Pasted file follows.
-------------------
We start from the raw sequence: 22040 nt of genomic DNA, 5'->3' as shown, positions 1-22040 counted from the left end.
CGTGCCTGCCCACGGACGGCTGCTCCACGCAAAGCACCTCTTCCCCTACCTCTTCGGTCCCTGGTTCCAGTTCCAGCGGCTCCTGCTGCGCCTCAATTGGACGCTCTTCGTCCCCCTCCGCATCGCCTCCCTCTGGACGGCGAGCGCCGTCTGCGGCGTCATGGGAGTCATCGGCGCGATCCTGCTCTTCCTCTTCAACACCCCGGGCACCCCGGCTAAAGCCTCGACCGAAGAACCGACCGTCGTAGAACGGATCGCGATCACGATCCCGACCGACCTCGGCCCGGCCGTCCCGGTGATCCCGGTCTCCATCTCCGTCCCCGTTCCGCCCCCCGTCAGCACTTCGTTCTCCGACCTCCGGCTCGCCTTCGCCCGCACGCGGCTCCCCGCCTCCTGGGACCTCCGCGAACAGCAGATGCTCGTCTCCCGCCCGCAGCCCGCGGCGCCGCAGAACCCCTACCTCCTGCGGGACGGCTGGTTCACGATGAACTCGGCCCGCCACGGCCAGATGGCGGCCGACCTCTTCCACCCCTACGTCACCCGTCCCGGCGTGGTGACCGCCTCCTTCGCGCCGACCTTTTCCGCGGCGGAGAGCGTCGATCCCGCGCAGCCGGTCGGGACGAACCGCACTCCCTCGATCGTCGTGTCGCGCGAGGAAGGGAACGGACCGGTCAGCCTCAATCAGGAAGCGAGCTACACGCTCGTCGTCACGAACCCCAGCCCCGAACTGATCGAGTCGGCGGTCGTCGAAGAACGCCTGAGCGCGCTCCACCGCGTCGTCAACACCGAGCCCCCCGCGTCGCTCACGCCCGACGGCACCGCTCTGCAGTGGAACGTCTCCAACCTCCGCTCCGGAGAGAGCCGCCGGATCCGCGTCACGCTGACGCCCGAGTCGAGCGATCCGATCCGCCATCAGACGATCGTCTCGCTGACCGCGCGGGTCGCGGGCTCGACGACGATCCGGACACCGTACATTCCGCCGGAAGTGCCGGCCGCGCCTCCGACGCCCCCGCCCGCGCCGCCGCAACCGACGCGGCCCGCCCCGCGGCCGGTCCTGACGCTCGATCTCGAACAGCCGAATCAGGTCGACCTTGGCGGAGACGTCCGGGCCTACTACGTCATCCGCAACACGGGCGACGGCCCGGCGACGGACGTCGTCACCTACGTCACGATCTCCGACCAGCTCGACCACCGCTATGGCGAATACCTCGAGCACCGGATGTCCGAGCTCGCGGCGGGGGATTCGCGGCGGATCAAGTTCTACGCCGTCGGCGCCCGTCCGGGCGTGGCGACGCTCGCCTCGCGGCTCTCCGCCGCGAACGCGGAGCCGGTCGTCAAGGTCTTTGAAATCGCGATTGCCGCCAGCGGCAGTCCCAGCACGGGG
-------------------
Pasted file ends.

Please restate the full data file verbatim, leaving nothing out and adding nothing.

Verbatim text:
We start from the raw sequence: 22040 nt of genomic DNA, 5'->3' as shown, positions 1-22040 counted from the left end.
CGTGCCTGCCCACGGACGGCTGCTCCACGCAAAGCACCTCTTCCCCTACCTCTTCGGTCCCTGGTTCCAGTTCCAGCGGCTCCTGCTGCGCCTCAATTGGACGCTCTTCGTCCCCCTCCGCATCGCCTCCCTCTGGACGGCGAGCGCCGTCTGCGGCGTCATGGGAGTCATCGGCGCGATCCTGCTCTTCCTCTTCAACACCCCGGGCACCCCGGCTAAAGCCTCGACCGAAGAACCGACCGTCGTAGAACGGATCGCGATCACGATCCCGACCGACCTCGGCCCGGCCGTCCCGGTGATCCCGGTCTCCATCTCCGTCCCCGTTCCGCCCCCCGTCAGCACTTCGTTCTCCGACCTCCGGCTCGCCTTCGCCCGCACGCGGCTCCCCGCCTCCTGGGACCTCCGCGAACAGCAGATGCTCGTCTCCCGCCCGCAGCCCGCGGCGCCGCAGAACCCCTACCTCCTGCGGGACGGCTGGTTCACGATGAACTCGGCCCGCCACGGCCAGATGGCGGCCGACCTCTTCCACCCCTACGTCACCCGTCCCGGCGTGGTGACCGCCTCCTTCGCGCCGACCTTTTCCGCGGCGGAGAGCGTCGATCCCGCGCAGCCGGTCGGGACGAACCGCACTCCCTCGATCGTCGTGTCGCGCGAGGAAGGGAACGGACCGGTCAGCCTCAATCAGGAAGCGAGCTACACGCTCGTCGTCACGAACCCCAGCCCCGAACTGATCGAGTCGGCGGTCGTCGAAGAACGCCTGAGCGCGCTCCACCGCGTCGTCAACACCGAGCCCCCCGCGTCGCTCACGCCCGACGGCACCGCTCTGCAGTGGAACGTCTCCAACCTCCGCTCCGGAGAGAGCCGCCGGATCCGCGTCACGCTGACGCCCGAGTCGAGCGATCCGATCCGCCATCAGACGATCGTCTCGCTGACCGCGCGGGTCGCGGGCTCGACGACGATCCGGACACCGTACATTCCGCCGGAAGTGCCGGCCGCGCCTCCGACGCCCCCGCCCGCGCCGCCGCAACCGACGCGGCCCGCCCCGCGGCCGGTCCTGACGCTCGATCTCGAACAGCCGAATCAGGTCGACCTTGGCGGAGACGTCCGGGCCTACTACGTCATCCGCAACACGGGCGACGGCCCGGCGACGGACGTCGTCACCTACGTCACGATCTCCGACCAGCTCGACCACCGCTATGGCGAATACCTCGAGCACCGGATGTCCGAGCTCGCGGCGGGGGATTCGCGGCGGATCAAGTTCTACGCCGTCGGCGCCCGTCCGGGCGTGGCGACGCTCGCCTCGCGGCTCTCCGCCGCGAACGCGGAGCCGGTCGTCAAGGTCTTTGAAATCGCGATTGCCGCCAGCGGCAGTCCCAGCACGGGG